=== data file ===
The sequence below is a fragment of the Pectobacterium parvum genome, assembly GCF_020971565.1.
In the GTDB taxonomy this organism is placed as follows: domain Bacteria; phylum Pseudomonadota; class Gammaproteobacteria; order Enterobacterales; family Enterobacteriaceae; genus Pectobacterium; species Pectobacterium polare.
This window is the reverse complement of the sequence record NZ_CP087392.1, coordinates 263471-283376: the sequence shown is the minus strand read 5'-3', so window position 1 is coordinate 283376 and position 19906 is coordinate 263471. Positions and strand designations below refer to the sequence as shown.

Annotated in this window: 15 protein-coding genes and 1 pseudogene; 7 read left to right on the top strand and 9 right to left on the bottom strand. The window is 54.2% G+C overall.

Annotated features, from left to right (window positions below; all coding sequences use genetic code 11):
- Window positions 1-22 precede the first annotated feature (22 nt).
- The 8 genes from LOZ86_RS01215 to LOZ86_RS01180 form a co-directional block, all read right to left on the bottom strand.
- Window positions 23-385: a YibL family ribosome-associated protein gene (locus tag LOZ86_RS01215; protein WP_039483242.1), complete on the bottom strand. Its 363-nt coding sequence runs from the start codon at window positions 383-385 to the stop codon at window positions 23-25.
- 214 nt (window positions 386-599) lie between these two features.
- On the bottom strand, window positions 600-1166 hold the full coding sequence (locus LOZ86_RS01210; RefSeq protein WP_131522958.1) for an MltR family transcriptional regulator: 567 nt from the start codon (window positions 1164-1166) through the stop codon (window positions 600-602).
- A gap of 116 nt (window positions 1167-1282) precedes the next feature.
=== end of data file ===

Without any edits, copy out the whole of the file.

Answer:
The sequence below is a fragment of the Pectobacterium parvum genome, assembly GCF_020971565.1.
In the GTDB taxonomy this organism is placed as follows: domain Bacteria; phylum Pseudomonadota; class Gammaproteobacteria; order Enterobacterales; family Enterobacteriaceae; genus Pectobacterium; species Pectobacterium polare.
This window is the reverse complement of the sequence record NZ_CP087392.1, coordinates 263471-283376: the sequence shown is the minus strand read 5'-3', so window position 1 is coordinate 283376 and position 19906 is coordinate 263471. Positions and strand designations below refer to the sequence as shown.

Annotated in this window: 15 protein-coding genes and 1 pseudogene; 7 read left to right on the top strand and 9 right to left on the bottom strand. The window is 54.2% G+C overall.

Annotated features, from left to right (window positions below; all coding sequences use genetic code 11):
- Window positions 1-22 precede the first annotated feature (22 nt).
- The 8 genes from LOZ86_RS01215 to LOZ86_RS01180 form a co-directional block, all read right to left on the bottom strand.
- Window positions 23-385: a YibL family ribosome-associated protein gene (locus tag LOZ86_RS01215; protein WP_039483242.1), complete on the bottom strand. Its 363-nt coding sequence runs from the start codon at window positions 383-385 to the stop codon at window positions 23-25.
- 214 nt (window positions 386-599) lie between these two features.
- On the bottom strand, window positions 600-1166 hold the full coding sequence (locus LOZ86_RS01210; RefSeq protein WP_131522958.1) for an MltR family transcriptional regulator: 567 nt from the start codon (window positions 1164-1166) through the stop codon (window positions 600-602).
- A gap of 116 nt (window positions 1167-1282) precedes the next feature.